‘Kathaah@8’ Is a Compassionate View on Love, Life and Death in Singapore5 min readReading Time: 4 minutes
Kathaah@8 is a micro-budget, independent film, shot in Singapore over nine nights in February 2019, and the first anthology of its kind to be written, produced and directed by a single filmmaker – Shilpa Krishnan Shukla. It is also the world’s first feature film in eight Indian languages – Assamese, Bengali, Gujarati, Malayalam, Marathi, Punjabi, Tamil and Telugu. It marks the feature film debut of 18 Singapore-based actors and had its World Premiere at the 2019 Singapore South Asian International Film Festival where it won the coveted Jury Award.
Director: Shilpa Krishnan Shukla
Cast: Charan Singh, Renita S Kapoor, Mathangi Narayanan, Geeta Balagangadharan, Prem Menon, Shekhar Nansi, Viral Patel, Archana Pradeep, Sreyus Palliyani, Saikat Mukherjee, Anindita Ghosh, Tania Mukherjee, Aditya Mazumdar, Rachita Arke, Sai Pogaru, Gautam Marathe, Shalmalee Vaidya, Arzu Arnool
Language: Assamese, Bengali, Gujarati, Malayalam, Marathi, Punjabi, Tamil, Telugu
Runtime: 90 minutes
Consisting of eight short films in eight different Indian regional languages, Kathaah@8 is truly one of a kind. While the short films are not linked in terms of story or characters, they are threaded together by the fact that they all take place around 8pm. None of the short films have an official title, what we see at the beginning of each segment instead is the language spoken. Naturally, the people who can understand all eight languages are very rare, but the language of the film isn’t its highlight.
Though the film is marketed as unique for its multilingualism, what really stands out are the recurring themes throughout the film that reflect on the social stigma and customs of the Indian communities in Singapore – old age care, arranged marriages, divorce, parenthood and death.
Shilpa Krishnan Shukla, the writer, director and producer of Kathaah@8, touches on topics of love in marriages and parenting as a personal choice and not just to answer to pressure from the couple’s families. In the film, we see a few married couples, each in a different point of their marriage, some with children, some trying to have children. While some of them are happy with their marriage, others are going through a divorce, or struggling with the idea of adoption because of pressure from their families. This portrayal of the different couples shows us different facets of marriage, and challenges the social stigmas against divorce and couples who do not have children.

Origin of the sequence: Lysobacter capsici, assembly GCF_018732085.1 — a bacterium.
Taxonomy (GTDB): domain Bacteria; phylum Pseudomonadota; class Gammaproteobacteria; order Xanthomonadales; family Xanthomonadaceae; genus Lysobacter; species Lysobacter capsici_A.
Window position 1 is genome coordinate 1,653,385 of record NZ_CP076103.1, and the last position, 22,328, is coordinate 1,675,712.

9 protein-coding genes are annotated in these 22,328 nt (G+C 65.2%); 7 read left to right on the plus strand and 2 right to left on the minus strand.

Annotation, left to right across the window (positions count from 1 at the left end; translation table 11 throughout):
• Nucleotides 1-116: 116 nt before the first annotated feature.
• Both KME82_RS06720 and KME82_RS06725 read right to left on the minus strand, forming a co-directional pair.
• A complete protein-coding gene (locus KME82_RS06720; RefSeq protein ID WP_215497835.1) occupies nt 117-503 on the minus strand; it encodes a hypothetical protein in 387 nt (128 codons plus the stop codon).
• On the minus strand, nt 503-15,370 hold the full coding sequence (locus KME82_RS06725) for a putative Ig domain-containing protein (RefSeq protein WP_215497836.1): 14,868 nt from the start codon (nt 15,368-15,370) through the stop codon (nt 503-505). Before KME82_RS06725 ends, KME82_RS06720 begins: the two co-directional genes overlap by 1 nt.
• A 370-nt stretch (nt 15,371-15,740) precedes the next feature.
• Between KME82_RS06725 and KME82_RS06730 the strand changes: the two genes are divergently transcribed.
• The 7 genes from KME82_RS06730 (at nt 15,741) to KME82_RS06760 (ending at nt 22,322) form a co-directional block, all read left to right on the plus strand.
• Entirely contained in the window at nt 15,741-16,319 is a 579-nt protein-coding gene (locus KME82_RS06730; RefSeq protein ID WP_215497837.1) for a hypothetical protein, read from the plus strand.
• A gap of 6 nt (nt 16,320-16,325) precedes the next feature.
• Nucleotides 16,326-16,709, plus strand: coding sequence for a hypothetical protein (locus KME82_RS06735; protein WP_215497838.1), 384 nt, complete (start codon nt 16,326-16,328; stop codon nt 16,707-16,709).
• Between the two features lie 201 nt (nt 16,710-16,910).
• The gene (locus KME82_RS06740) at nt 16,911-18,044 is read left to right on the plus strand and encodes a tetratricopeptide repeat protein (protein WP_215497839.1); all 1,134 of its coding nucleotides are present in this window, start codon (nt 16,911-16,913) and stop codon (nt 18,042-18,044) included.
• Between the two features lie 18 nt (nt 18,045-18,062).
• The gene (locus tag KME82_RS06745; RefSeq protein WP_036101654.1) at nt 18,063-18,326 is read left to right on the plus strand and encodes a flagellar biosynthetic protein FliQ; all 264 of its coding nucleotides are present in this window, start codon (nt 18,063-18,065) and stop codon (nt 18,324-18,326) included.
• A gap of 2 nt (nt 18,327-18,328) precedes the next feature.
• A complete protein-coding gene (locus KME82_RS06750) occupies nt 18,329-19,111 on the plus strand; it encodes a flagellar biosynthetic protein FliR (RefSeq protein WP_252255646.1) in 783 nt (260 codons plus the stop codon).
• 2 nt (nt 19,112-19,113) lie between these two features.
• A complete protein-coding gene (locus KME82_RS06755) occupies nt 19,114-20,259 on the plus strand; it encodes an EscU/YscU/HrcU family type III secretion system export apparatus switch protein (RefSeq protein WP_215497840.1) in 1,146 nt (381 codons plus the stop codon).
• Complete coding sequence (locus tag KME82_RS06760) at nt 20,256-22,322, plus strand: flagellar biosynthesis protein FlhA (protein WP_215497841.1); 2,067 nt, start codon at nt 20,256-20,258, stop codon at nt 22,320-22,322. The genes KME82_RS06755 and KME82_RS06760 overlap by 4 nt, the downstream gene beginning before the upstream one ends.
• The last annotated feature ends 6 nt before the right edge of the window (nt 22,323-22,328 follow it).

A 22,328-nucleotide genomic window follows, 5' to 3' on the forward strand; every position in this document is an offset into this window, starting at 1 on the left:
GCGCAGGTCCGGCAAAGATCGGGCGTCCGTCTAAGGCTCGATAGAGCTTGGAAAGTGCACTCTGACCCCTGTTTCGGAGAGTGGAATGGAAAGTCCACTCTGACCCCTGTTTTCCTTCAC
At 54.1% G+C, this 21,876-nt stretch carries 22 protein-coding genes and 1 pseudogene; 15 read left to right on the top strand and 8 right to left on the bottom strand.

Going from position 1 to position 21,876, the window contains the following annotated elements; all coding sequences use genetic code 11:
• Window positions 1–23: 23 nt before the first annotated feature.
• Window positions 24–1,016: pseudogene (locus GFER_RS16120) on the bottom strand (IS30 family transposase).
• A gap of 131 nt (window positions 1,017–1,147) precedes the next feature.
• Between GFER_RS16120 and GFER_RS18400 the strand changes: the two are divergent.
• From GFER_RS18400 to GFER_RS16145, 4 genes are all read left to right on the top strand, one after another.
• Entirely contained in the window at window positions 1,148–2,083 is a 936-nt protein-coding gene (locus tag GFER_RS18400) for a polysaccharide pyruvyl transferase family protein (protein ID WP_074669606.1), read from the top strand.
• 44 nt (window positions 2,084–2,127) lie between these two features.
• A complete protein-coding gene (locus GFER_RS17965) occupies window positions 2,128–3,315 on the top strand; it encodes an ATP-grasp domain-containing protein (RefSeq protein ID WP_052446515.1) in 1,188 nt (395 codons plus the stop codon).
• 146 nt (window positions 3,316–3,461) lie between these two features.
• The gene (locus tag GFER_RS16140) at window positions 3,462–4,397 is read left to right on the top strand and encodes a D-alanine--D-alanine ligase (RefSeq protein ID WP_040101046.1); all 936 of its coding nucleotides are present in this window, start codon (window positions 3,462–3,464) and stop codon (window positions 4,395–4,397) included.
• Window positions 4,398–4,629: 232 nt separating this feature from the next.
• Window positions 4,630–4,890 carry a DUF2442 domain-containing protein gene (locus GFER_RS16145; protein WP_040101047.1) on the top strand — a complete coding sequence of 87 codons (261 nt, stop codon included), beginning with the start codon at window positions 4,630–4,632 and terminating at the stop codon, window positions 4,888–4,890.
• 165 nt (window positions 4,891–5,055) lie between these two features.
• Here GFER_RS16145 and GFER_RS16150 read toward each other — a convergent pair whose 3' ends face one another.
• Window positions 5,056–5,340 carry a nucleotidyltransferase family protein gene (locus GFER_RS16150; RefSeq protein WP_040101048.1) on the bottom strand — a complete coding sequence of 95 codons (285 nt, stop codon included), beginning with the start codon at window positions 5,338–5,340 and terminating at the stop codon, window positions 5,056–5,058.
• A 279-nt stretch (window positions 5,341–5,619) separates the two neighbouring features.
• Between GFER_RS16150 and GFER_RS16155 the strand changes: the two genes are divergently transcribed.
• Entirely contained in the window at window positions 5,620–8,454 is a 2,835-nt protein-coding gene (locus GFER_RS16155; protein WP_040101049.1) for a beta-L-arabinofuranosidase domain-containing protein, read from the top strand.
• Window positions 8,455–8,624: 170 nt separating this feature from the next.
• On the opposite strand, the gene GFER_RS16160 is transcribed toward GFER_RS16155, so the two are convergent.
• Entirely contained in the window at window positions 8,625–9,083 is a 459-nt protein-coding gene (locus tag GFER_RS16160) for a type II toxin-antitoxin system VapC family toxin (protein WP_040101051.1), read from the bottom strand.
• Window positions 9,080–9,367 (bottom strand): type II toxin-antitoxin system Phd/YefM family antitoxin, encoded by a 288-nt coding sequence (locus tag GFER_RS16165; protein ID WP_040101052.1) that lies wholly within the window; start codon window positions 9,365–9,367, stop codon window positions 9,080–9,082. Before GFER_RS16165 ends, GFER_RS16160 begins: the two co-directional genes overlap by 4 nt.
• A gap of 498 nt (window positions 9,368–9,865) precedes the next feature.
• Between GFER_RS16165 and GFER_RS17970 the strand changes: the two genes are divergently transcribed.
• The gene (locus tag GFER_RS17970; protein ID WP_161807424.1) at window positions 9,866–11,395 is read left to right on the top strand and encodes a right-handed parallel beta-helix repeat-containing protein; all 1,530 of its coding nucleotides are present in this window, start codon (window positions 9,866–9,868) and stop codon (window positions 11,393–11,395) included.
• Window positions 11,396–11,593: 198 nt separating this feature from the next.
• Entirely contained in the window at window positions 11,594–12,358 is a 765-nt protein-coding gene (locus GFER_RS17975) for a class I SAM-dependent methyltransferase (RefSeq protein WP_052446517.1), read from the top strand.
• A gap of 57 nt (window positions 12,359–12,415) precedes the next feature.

Kathaah@8 encourages us to understand and show compassion towards everyone, no matter their status or situation in life.
While the film does not explicitly mention it, there is also an underlying commentary on the conflict between traditional and modern perspectives of love. Arranged marriage is a theme mentioned in two of the shorts, and they both raise the question of whether people in arranged marriages can really fall in love with each other. However, both short films seem to portray the tradition in a bad light, with one of them resulting in divorce and the other a point of conflict in an argument.
This concept of arranged marriage and the traditional mindset towards love and relationships are countered by the younger generation’s own perspectives when they decide to make the choice by themselves. This of course leads to arguments and conflicts between the generations, but it is also a sign of progress where the younger generations are questioning the reasons behind traditions. Tradition, while an important part of our culture and should be respected, should not be blindly followed. Kathaah@8 tackles this cultural difference between generations head-on, and it is refreshing to see this clash of values between the old and young.
Despite its similar themes throughout the film, Kathaah@8 suffers from the usual pacing issues commonly faced by anthologies, as each short film jumps to the next. Especially so when the stories are totally different and with no cohesive subject that strings the films together, except for them happening at around 8pm, but even that is not quite enough to tie the film together strongly.
Comprised mostly of close-ups and static camera work, the film relies heavily on its cast’s performance to sell the stories, and it does not disappoint in this aspect. Choosing to cast first timers can be daunting, even more so if the entire cast is made up of first timers, but their performances are convincing and they have great chemistry with their on-screen partners. A favourite moment would be the interaction of two couples in the Bengali short, where both couples have a mutual dislike for each other, but have to put on a fake smile when they meet, and the comedy of this hypocritical meeting is elevated by the performance of all four actors.
On a whole, the film explores stories about personal relationships, between families, friends and lovers. And while some are light-hearted, some are heavier in tone. While the film has a very encouraging message of love and compassion in the face of social stigmas, it is also quite disappointing that these prejudices exist in our society, even if they are not talked about openly and remain hidden just under the surface. Kathaah@8 shows, through eight different groups of people, that while we as a society are harmonious on the surface, we still have a long way to go to really be a supportive community.
Kathaah@8 will be having two more screenings at The Projector on 18 January, and you can check out the trailer here.